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Category:    Home > Reviews > Documentary > Art > How To Draw A Bunny (Documentary)

How To Draw A Bunny (Documentary)


Picture: C+     Sound: B-     Extras: B-     Documentary: B-



Ray Johnson was a more significant artist of the 20th Century than even I thought, but the recent John Walter/Andrew Moore documentary How To Draw A Bunny (2000) shows just how far he went to produce his art.  Often, this was in the form of puzzles that were not as simple as they first seemed.  Then there were his signature “bunny” sketches, which with little difference was used to portray just about everyone he knew or knew of.


Though this would indicate he saw us all as more similar than different, not to consider the wily nature of bunnies, he was a part of the art community at large and the many artists interviewed (Roy Lichtenstein, Billy Name, Chuck Close, James Rosenquist, Norman Solomon, Richard Feigen, et al) offers further consideration of where he was coming from and what may have happened to him when he died under odd circumstances on January 13th 1995, which happened to be a Friday.


Some of the program felt like things we have seen and heard in several previous such documentaries, but does it well enough just the same for those who have not seen such programs before.  I got just enough out of it to recommend, but some of it just did not work and some of the people and their ideas were on the pointless side that distracted from learning more about Johnson.  It is still referential enough curious enough about the artist who is the subject.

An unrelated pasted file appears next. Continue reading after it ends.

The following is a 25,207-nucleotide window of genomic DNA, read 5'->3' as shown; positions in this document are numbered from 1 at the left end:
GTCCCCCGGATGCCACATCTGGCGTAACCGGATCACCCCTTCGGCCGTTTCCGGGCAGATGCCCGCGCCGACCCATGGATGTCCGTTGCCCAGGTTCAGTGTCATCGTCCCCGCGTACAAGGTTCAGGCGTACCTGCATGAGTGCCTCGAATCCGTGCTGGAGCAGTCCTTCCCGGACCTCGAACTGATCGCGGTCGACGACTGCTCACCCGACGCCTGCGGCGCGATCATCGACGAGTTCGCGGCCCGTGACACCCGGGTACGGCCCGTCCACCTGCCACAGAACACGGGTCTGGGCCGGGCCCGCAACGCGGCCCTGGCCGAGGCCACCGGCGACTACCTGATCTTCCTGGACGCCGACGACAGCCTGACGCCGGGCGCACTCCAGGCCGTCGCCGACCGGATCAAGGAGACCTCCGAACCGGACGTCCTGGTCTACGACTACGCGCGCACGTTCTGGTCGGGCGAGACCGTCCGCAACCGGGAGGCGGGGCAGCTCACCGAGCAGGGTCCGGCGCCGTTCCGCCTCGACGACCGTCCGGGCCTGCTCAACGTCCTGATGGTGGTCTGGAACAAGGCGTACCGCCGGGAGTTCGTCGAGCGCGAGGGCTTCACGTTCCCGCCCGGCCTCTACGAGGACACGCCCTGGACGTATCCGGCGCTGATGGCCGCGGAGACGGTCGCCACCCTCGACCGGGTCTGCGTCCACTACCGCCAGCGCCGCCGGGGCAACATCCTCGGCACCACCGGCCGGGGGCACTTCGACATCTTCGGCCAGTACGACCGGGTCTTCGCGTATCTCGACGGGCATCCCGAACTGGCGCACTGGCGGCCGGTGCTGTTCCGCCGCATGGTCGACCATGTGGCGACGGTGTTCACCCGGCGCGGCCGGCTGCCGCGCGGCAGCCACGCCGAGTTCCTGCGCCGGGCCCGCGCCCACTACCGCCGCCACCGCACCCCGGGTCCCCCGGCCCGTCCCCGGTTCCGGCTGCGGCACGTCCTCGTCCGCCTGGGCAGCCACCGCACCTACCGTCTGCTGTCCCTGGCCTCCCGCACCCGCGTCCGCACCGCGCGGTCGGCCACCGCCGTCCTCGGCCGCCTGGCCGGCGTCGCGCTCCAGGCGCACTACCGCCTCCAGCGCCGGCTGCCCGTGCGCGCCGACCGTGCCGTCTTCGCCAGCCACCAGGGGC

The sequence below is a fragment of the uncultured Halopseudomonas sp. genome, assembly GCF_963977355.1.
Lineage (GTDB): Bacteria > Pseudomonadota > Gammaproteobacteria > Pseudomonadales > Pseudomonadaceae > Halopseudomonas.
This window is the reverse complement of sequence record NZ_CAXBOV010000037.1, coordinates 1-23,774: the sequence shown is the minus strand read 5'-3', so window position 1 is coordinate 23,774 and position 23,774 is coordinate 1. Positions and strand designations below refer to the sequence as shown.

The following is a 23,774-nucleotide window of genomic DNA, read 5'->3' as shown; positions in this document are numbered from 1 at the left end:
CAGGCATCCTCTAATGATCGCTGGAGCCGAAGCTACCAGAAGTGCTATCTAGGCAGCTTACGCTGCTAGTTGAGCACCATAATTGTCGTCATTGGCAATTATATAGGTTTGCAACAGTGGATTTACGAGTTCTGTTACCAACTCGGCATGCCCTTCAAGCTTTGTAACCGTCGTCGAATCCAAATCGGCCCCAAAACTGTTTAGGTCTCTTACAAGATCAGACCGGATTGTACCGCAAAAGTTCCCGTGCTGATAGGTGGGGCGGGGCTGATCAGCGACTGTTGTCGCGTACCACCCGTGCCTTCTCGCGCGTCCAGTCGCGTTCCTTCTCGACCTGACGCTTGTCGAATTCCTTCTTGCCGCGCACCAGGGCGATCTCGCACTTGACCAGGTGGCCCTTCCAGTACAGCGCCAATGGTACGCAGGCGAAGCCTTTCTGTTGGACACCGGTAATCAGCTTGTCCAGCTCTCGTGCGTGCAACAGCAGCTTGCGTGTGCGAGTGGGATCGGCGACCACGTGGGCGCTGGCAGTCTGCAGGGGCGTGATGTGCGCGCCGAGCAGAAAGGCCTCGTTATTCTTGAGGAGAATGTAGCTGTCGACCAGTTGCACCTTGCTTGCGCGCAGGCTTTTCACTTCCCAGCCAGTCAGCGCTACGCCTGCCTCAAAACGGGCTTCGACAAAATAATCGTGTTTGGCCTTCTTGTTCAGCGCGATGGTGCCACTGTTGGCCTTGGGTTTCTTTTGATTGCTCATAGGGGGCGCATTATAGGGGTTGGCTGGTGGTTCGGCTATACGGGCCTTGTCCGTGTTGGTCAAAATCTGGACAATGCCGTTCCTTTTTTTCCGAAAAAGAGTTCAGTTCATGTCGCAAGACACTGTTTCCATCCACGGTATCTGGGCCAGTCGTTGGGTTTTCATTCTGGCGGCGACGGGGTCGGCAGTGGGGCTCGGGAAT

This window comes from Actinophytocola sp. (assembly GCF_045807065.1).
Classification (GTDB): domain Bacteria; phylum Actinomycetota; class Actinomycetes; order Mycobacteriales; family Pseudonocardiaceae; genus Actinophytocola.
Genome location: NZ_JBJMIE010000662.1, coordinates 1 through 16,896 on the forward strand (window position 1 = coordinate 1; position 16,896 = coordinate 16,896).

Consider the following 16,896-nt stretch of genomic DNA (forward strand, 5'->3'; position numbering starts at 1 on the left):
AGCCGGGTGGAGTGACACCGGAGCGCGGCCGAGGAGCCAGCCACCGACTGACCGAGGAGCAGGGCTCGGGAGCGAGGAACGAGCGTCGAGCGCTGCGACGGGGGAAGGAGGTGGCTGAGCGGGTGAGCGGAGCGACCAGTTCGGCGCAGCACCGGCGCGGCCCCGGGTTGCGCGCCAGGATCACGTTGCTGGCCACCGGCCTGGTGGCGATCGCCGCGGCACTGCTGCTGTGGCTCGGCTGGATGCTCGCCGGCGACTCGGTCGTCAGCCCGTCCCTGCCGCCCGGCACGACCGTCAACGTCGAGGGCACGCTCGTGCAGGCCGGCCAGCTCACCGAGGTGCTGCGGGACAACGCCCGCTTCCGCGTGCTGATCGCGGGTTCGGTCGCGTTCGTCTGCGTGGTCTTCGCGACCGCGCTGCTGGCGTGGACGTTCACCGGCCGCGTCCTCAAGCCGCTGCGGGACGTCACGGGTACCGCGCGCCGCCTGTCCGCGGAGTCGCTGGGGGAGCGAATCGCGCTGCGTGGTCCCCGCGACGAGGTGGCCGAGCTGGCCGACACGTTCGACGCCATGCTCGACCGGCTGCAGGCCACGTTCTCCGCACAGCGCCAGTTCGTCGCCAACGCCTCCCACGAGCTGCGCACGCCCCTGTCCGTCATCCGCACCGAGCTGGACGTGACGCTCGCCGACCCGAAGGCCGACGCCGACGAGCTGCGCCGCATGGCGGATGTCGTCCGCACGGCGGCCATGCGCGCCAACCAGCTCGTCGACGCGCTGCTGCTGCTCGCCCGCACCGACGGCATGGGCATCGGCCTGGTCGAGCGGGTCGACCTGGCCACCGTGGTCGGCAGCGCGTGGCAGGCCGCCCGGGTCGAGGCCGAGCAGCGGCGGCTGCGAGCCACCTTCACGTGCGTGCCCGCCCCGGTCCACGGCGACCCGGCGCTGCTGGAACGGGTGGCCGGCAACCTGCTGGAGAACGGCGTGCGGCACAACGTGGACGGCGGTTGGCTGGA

The letterboxed 1.78 X 1/16 X 9 image originated on NTSC video of the time and has dated slightly, but the mix of black and white with color images is often as abstract as Johnson’s usually colorful work.  The reenactments of certain events are the weak point.  The Dolby Digital 2.0 Stereo has some Pro Logic surrounds and is not bad for its recent age, but the tape source shows a few fidelity limits.  Extras include a slightly talky commentary by the directors, a Ray Johnson Memorial Show that takes about 5 minutes to tour a building featuring his work while no one is visiting, seven deleted scenes of more interviews that includes some who did not appear in the main feature including more key artists that runs another 20 minutes, trailers for this and other Palm DVD releases, and a few dozen stills of his art with identifying captions.  That is a plus supporting a main program that needed it.  That makes the DVD of How To Draw A Bunny the best way to catch it.



-   Nicholas Sheffo


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